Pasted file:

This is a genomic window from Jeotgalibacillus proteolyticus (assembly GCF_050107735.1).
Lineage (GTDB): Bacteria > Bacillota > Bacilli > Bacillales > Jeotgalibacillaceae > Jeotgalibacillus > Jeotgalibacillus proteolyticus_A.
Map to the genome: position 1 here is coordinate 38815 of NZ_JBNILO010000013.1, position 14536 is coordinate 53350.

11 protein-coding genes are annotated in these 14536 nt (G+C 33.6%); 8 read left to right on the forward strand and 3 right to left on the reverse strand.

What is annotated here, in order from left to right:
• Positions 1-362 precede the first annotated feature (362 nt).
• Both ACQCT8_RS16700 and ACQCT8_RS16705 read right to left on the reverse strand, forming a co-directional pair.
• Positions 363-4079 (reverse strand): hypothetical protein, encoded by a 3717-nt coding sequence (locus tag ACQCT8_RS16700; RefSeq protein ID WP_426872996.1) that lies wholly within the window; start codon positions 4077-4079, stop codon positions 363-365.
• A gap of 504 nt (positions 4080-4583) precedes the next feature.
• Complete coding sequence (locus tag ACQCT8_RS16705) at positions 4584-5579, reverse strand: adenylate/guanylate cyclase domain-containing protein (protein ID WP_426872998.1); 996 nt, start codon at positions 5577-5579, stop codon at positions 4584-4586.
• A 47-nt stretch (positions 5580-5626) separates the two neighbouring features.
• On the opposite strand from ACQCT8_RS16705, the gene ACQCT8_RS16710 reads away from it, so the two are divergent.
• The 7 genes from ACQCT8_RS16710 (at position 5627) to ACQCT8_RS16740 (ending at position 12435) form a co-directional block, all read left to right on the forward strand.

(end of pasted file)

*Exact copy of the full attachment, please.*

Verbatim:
This is a genomic window from Jeotgalibacillus proteolyticus (assembly GCF_050107735.1).
Lineage (GTDB): Bacteria > Bacillota > Bacilli > Bacillales > Jeotgalibacillaceae > Jeotgalibacillus > Jeotgalibacillus proteolyticus_A.
Map to the genome: position 1 here is coordinate 38815 of NZ_JBNILO010000013.1, position 14536 is coordinate 53350.

11 protein-coding genes are annotated in these 14536 nt (G+C 33.6%); 8 read left to right on the forward strand and 3 right to left on the reverse strand.

What is annotated here, in order from left to right:
• Positions 1-362 precede the first annotated feature (362 nt).
• Both ACQCT8_RS16700 and ACQCT8_RS16705 read right to left on the reverse strand, forming a co-directional pair.
• Positions 363-4079 (reverse strand): hypothetical protein, encoded by a 3717-nt coding sequence (locus tag ACQCT8_RS16700; RefSeq protein ID WP_426872996.1) that lies wholly within the window; start codon positions 4077-4079, stop codon positions 363-365.
• A gap of 504 nt (positions 4080-4583) precedes the next feature.
• Complete coding sequence (locus tag ACQCT8_RS16705) at positions 4584-5579, reverse strand: adenylate/guanylate cyclase domain-containing protein (protein ID WP_426872998.1); 996 nt, start codon at positions 5577-5579, stop codon at positions 4584-4586.
• A 47-nt stretch (positions 5580-5626) separates the two neighbouring features.
• On the opposite strand from ACQCT8_RS16705, the gene ACQCT8_RS16710 reads away from it, so the two are divergent.
• The 7 genes from ACQCT8_RS16710 (at position 5627) to ACQCT8_RS16740 (ending at position 12435) form a co-directional block, all read left to right on the forward strand.